That’s all there is to it! Of course, any colour of yarn and any felt design can be used. I just thought that it would be nice to have something in the theme of Saint Patrick’s Day given that it was coming up on the weekend. But red, white, and pink with a heart design would be lovely for Valentine’s Day; red, white, and green for Christmas; you could make it in the colours of your favorite sports team or even Hogwarts House. Be creative!

Strawberry Pi Pie Cat Toy Tutorial

March Break didn’t really turn out as planned. A tickle in my throat at the flea market on Saturday turned into a full-blown chest cold by Sunday; Monday through Thursday I spent most of my time between decongestant doses with a hot barley bag over my face to decrease the pressure in my sinuses. The rest of the family didn’t fare much better, with my husband missing work and the only reason the kids didn’t miss school being that it was already a holiday. All of our plans for outings and most of the fun things to do at home went straight down the toilet.

However, I had made myself a promise of one thing I was going to do over the break: find a rescue kitty who would fit well into our home. This was not a spontaneous decision, since my husband finally agreed that it was time for a new cat since Christmas (our previous cats passed away of extreme old age over ten years ago). But we also knew that we were going to be in Madrid in February, and we didn’t think it was fair to adopt a cat and then go away for ten days just as it was settling in.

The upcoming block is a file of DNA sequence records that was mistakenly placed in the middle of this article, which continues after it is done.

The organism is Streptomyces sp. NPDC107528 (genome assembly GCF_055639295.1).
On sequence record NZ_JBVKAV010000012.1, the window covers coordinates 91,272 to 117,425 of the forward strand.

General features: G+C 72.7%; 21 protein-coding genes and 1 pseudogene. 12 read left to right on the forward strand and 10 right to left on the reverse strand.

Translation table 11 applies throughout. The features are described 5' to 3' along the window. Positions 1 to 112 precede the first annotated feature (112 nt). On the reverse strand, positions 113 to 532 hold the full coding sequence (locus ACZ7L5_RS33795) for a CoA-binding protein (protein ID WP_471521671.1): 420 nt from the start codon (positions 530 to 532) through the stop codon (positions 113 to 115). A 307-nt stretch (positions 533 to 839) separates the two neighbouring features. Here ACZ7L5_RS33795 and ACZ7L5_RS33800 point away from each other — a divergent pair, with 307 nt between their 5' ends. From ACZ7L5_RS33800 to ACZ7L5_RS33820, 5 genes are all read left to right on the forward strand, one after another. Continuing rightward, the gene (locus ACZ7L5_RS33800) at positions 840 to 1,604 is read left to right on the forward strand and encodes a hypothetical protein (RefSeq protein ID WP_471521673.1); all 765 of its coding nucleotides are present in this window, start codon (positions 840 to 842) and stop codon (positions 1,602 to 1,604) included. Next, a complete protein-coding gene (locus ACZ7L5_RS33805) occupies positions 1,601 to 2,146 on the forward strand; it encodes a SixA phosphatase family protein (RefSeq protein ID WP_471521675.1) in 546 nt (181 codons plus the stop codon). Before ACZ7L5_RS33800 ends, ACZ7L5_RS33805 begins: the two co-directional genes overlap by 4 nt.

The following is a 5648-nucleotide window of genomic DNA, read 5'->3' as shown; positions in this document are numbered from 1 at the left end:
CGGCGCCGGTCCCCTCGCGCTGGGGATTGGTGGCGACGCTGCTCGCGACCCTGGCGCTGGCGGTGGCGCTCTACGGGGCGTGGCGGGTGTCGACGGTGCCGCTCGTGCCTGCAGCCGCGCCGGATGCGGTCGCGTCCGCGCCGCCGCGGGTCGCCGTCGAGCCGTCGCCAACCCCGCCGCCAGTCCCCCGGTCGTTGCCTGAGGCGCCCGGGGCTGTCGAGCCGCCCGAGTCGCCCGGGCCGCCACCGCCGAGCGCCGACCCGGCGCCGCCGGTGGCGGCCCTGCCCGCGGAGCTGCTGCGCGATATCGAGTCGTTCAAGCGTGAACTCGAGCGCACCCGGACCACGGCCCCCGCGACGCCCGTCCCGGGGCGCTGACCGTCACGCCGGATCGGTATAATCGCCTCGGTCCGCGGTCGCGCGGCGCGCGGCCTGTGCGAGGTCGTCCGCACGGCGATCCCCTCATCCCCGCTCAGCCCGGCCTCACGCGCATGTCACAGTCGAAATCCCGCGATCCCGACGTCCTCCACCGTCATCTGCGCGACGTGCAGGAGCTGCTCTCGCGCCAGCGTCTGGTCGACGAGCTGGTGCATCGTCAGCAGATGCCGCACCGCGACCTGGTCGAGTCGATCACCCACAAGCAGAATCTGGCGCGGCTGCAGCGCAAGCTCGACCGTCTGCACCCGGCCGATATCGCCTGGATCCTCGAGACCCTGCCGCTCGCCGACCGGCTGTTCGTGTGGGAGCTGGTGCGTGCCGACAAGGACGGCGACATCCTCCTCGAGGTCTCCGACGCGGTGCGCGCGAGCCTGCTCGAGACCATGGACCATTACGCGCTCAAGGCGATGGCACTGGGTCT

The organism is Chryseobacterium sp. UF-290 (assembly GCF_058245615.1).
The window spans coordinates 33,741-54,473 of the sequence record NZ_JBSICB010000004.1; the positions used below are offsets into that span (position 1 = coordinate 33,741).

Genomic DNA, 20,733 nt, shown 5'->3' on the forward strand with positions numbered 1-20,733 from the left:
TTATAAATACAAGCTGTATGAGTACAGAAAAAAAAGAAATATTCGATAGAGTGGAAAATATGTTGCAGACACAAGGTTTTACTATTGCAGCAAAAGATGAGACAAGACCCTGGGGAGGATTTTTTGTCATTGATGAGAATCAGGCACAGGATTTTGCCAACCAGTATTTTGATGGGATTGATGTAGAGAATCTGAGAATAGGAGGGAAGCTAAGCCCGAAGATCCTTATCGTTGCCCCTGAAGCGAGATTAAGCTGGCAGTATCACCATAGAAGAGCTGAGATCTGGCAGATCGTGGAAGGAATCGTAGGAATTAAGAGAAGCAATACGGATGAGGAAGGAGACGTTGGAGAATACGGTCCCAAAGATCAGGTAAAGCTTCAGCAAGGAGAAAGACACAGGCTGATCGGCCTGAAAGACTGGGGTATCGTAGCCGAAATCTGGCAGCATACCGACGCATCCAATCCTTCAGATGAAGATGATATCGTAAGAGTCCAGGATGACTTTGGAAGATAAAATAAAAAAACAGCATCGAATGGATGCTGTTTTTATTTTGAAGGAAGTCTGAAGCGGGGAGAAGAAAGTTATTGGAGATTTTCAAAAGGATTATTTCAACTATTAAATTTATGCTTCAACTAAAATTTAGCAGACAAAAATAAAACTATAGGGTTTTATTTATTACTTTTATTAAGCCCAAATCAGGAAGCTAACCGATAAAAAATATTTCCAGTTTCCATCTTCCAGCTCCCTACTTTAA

So over the March Break I visited the Humane Society as well as many of their Pet Adoption Locations. While I think I petted and cuddled every cat who was willing (which is honestly a nice way to spend your time anyway), it wasn’t until right before closing on Wednesday night that I found Fizzgig (originally named Violet).

Fizzgig is a female 9-month old brown tabby with green eyes who is very curious about the world around her. She is a little bit shy, but deals well with our boisterous, noisy family.